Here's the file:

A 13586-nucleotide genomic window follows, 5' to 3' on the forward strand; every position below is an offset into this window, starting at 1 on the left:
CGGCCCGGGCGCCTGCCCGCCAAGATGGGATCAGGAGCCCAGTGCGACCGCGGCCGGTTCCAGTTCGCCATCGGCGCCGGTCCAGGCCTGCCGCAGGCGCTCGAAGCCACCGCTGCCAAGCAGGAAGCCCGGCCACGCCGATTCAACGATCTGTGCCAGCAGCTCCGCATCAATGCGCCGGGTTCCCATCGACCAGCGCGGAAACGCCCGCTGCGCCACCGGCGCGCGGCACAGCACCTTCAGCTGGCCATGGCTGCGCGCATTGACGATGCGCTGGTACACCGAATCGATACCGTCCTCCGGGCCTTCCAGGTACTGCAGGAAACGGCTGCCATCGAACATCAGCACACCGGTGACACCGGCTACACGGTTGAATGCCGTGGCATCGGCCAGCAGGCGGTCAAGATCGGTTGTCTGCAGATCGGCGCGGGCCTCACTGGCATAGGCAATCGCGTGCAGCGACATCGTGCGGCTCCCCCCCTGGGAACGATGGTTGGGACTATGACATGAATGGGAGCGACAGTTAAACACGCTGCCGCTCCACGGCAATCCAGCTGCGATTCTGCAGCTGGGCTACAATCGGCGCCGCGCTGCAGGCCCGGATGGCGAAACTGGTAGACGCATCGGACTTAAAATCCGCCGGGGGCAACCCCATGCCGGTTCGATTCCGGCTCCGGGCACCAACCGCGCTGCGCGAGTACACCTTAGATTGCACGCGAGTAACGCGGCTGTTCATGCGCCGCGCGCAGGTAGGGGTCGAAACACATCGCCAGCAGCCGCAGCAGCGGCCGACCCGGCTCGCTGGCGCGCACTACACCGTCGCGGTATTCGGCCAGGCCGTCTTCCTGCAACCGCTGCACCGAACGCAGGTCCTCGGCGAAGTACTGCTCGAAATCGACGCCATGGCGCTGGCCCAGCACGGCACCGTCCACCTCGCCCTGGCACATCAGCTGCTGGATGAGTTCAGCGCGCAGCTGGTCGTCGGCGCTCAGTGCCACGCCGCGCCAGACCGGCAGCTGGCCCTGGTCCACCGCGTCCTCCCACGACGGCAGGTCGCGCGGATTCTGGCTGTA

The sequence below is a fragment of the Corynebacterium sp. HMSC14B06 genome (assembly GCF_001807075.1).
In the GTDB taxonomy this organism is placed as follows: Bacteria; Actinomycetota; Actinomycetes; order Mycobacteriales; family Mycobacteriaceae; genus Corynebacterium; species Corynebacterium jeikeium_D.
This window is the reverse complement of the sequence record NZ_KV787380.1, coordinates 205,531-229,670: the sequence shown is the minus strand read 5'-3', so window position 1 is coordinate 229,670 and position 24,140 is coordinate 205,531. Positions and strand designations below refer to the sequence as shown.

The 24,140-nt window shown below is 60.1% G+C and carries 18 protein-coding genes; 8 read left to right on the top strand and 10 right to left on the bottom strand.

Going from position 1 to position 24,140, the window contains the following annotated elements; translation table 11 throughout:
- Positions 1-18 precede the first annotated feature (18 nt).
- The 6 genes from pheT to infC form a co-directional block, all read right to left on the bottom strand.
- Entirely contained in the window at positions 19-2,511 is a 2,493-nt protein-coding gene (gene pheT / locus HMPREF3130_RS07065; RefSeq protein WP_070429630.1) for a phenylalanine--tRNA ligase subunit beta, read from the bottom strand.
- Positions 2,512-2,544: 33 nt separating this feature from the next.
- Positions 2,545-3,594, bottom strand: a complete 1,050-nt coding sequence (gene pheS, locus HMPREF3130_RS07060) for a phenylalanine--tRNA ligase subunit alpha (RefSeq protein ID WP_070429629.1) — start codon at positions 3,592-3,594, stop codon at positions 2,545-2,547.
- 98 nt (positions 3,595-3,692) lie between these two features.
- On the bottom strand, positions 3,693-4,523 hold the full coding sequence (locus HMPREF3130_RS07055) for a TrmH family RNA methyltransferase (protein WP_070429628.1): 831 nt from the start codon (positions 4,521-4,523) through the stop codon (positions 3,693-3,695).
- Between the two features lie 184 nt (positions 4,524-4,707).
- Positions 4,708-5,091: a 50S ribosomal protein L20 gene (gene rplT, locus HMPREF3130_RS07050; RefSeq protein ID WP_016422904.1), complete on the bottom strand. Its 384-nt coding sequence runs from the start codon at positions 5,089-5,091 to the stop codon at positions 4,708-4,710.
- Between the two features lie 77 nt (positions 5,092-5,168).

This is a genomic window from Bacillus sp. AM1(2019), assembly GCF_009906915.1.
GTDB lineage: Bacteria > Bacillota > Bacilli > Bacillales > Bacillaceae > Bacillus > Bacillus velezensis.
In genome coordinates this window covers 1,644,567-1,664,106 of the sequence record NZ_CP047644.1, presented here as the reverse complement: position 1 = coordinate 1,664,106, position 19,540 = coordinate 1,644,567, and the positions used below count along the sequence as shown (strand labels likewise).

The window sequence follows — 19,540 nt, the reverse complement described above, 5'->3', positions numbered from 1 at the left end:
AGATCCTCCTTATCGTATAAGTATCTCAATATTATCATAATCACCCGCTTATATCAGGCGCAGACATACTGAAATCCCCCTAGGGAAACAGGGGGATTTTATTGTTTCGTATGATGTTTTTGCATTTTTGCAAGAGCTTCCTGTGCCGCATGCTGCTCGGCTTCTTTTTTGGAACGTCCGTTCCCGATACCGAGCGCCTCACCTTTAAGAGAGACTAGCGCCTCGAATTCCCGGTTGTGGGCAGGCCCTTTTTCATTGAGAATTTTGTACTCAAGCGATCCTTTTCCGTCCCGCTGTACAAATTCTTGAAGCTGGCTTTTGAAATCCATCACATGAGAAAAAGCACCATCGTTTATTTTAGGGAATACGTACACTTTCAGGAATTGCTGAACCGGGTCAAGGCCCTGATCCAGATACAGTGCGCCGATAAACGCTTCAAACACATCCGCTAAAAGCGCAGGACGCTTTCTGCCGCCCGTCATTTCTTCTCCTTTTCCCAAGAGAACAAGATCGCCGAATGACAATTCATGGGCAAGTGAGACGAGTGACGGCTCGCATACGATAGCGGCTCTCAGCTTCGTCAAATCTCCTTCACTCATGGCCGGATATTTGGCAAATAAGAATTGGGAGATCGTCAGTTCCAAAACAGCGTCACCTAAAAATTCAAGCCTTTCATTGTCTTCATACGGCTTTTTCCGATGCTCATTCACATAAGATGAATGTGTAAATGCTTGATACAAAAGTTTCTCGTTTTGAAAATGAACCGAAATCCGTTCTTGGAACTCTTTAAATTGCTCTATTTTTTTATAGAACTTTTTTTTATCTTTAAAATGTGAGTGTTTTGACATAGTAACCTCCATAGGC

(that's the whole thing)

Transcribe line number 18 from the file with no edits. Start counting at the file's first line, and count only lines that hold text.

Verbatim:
This is a genomic window from Bacillus sp. AM1(2019), assembly GCF_009906915.1.